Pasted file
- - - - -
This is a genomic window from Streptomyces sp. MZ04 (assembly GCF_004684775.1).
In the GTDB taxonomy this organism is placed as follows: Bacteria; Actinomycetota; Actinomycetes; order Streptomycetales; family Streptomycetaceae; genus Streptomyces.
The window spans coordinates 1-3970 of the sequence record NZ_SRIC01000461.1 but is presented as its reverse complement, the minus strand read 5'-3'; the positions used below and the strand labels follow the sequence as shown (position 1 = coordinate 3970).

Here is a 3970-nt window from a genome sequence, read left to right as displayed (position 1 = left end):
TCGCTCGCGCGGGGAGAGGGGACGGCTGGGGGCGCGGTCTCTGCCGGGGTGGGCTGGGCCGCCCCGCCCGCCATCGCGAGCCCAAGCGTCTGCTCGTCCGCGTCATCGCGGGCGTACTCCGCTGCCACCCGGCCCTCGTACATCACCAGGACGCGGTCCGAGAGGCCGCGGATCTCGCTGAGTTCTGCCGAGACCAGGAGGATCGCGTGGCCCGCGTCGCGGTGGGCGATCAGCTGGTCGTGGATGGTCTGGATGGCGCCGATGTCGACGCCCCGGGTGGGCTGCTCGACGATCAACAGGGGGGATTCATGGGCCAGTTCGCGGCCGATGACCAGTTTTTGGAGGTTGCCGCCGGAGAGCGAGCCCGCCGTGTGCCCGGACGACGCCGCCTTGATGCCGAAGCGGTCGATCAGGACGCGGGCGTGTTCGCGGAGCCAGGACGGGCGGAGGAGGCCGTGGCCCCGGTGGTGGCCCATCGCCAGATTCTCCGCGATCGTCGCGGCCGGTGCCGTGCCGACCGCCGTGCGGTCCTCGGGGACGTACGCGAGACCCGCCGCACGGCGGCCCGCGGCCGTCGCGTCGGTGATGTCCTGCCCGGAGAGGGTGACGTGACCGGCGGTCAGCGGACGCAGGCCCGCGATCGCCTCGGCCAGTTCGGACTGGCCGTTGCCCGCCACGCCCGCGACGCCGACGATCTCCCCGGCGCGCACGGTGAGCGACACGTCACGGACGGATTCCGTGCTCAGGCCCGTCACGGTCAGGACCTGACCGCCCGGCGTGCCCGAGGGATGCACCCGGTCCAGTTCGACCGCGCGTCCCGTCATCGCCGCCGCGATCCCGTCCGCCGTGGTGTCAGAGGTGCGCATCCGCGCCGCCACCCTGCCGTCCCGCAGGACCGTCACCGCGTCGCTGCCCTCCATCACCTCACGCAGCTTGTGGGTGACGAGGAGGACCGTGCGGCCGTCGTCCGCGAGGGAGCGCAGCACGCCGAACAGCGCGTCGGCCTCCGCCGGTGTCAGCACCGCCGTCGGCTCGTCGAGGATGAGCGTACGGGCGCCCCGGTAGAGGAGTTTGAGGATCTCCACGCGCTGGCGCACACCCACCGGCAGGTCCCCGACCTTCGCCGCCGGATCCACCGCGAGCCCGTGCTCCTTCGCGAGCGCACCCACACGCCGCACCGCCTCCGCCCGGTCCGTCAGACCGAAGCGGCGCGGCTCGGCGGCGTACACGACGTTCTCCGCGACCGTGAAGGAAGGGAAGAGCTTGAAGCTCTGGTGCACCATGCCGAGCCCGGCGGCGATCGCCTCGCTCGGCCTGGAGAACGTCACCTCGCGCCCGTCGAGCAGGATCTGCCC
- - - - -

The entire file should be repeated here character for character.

This is a genomic window from Streptomyces sp. MZ04 (assembly GCF_004684775.1).
In the GTDB taxonomy this organism is placed as follows: Bacteria; Actinomycetota; Actinomycetes; order Streptomycetales; family Streptomycetaceae; genus Streptomyces.
The window spans coordinates 1-3970 of the sequence record NZ_SRIC01000461.1 but is presented as its reverse complement, the minus strand read 5'-3'; the positions used below and the strand labels follow the sequence as shown (position 1 = coordinate 3970).

Here is a 3970-nt window from a genome sequence, read left to right as displayed (position 1 = left end):
TCGCTCGCGCGGGGAGAGGGGACGGCTGGGGGCGCGGTCTCTGCCGGGGTGGGCTGGGCCGCCCCGCCCGCCATCGCGAGCCCAAGCGTCTGCTCGTCCGCGTCATCGCGGGCGTACTCCGCTGCCACCCGGCCCTCGTACATCACCAGGACGCGGTCCGAGAGGCCGCGGATCTCGCTGAGTTCTGCCGAGACCAGGAGGATCGCGTGGCCCGCGTCGCGGTGGGCGATCAGCTGGTCGTGGATGGTCTGGATGGCGCCGATGTCGACGCCCCGGGTGGGCTGCTCGACGATCAACAGGGGGGATTCATGGGCCAGTTCGCGGCCGATGACCAGTTTTTGGAGGTTGCCGCCGGAGAGCGAGCCCGCCGTGTGCCCGGACGACGCCGCCTTGATGCCGAAGCGGTCGATCAGGACGCGGGCGTGTTCGCGGAGCCAGGACGGGCGGAGGAGGCCGTGGCCCCGGTGGTGGCCCATCGCCAGATTCTCCGCGATCGTCGCGGCCGGTGCCGTGCCGACCGCCGTGCGGTCCTCGGGGACGTACGCGAGACCCGCCGCACGGCGGCCCGCGGCCGTCGCGTCGGTGATGTCCTGCCCGGAGAGGGTGACGTGACCGGCGGTCAGCGGACGCAGGCCCGCGATCGCCTCGGCCAGTTCGGACTGGCCGTTGCCCGCCACGCCCGCGACGCCGACGATCTCCCCGGCGCGCACGGTGAGCGACACGTCACGGACGGATTCCGTGCTCAGGCCCGTCACGGTCAGGACCTGACCGCCCGGCGTGCCCGAGGGATGCACCCGGTCCAGTTCGACCGCGCGTCCCGTCATCGCCGCCGCGATCCCGTCCGCCGTGGTGTCAGAGGTGCGCATCCGCGCCGCCACCCTGCCGTCCCGCAGGACCGTCACCGCGTCGCTGCCCTCCATCACCTCACGCAGCTTGTGGGTGACGAGGAGGACCGTGCGGCCGTCGTCCGCGAGGGAGCGCAGCACGCCGAACAGCGCGTCGGCCTCCGCCGGTGTCAGCACCGCCGTCGGCTCGTCGAGGATGAGCGTACGGGCGCCCCGGTAGAGGAGTTTGAGGATCTCCACGCGCTGGCGCACACCCACCGGCAGGTCCCCGACCTTCGCCGCCGGATCCACCGCGAGCCCGTGCTCCTTCGCGAGCGCACCCACACGCCGCACCGCCTCCGCCCGGTCCGTCAGACCGAAGCGGCGCGGCTCGGCGGCGTACACGACGTTCTCCGCGACCGTGAAGGAAGGGAAGAGCTTGAAGCTCTGGTGCACCATGCCGAGCCCGGCGGCGATCGCCTCGCTCGGCCTGGAGAACGTCACCTCGCGCCCGTCGAGCAGGATCTGCCC